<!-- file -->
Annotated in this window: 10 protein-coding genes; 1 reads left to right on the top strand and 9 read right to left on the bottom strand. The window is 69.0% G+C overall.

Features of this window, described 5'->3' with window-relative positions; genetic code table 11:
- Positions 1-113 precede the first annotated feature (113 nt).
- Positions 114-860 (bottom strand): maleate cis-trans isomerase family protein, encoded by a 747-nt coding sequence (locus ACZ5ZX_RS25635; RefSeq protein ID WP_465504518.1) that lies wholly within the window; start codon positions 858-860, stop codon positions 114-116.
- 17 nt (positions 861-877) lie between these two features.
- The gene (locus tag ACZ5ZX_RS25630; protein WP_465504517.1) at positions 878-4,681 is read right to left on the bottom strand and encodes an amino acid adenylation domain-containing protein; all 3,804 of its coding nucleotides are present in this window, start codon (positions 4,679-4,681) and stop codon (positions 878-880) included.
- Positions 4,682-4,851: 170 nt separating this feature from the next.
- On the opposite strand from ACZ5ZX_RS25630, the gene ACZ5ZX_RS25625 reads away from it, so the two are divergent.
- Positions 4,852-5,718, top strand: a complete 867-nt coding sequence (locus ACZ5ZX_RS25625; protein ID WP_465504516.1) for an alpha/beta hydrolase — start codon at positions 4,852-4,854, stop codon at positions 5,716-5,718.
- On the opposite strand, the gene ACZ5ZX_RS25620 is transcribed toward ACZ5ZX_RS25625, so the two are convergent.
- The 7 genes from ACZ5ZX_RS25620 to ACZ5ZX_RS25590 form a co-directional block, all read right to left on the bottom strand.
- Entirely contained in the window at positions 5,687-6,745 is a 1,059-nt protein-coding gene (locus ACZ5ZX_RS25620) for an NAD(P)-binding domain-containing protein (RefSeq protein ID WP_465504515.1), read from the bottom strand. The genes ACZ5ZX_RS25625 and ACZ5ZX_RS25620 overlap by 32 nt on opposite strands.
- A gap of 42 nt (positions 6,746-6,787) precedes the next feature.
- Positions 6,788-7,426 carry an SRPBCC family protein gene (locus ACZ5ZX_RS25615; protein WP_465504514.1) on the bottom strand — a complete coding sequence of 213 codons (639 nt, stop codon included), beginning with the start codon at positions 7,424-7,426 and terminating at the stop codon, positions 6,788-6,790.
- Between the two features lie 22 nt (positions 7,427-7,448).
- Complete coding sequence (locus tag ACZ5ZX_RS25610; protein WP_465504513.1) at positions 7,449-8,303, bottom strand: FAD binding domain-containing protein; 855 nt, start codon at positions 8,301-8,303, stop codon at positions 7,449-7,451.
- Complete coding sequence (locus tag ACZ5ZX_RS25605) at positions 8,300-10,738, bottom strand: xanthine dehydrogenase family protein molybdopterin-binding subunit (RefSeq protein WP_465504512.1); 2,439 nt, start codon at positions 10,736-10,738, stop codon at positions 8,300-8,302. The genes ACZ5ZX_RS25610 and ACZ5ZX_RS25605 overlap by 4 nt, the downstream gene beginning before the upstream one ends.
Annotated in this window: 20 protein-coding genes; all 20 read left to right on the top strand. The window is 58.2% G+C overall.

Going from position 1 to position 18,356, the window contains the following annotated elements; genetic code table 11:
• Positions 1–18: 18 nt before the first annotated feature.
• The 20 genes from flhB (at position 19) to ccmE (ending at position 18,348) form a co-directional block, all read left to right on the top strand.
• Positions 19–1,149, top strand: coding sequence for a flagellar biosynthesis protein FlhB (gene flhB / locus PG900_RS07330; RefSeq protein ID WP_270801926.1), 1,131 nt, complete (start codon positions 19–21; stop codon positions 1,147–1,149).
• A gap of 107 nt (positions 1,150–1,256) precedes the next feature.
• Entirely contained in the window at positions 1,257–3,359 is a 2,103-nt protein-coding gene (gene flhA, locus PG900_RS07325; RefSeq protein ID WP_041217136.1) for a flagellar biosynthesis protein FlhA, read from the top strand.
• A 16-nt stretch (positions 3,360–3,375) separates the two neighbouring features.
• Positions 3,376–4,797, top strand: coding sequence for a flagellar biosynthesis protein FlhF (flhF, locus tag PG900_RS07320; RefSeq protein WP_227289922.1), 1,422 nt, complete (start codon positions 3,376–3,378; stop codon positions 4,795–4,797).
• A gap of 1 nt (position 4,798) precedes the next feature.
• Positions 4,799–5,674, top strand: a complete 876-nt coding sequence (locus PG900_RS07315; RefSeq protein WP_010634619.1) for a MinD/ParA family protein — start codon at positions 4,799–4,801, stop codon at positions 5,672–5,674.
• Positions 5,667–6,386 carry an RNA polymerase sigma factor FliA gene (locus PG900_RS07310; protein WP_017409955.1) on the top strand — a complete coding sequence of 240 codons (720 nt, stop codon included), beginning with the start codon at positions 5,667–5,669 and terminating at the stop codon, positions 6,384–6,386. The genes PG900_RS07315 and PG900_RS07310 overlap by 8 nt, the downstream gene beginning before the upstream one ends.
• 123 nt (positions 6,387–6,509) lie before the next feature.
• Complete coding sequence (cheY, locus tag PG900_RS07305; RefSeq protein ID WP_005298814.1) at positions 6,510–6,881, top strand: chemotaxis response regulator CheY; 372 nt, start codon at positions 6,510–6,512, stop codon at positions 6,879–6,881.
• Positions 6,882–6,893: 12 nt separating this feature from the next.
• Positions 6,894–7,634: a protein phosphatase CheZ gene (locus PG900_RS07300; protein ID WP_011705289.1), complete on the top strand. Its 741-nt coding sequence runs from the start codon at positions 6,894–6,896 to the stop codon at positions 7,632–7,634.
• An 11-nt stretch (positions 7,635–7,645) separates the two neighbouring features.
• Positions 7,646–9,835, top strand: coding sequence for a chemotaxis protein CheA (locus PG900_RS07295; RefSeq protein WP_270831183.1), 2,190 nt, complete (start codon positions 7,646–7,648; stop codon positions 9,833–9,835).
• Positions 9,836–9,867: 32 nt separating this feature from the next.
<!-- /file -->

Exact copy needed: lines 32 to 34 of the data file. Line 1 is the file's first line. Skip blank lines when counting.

• Positions 6,882–6,893: 12 nt separating this feature from the next.
• Positions 6,894–7,634: a protein phosphatase CheZ gene (locus PG900_RS07300; protein ID WP_011705289.1), complete on the top strand. Its 741-nt coding sequence runs from the start codon at positions 6,894–6,896 to the stop codon at positions 7,632–7,634.
• An 11-nt stretch (positions 7,635–7,645) separates the two neighbouring features.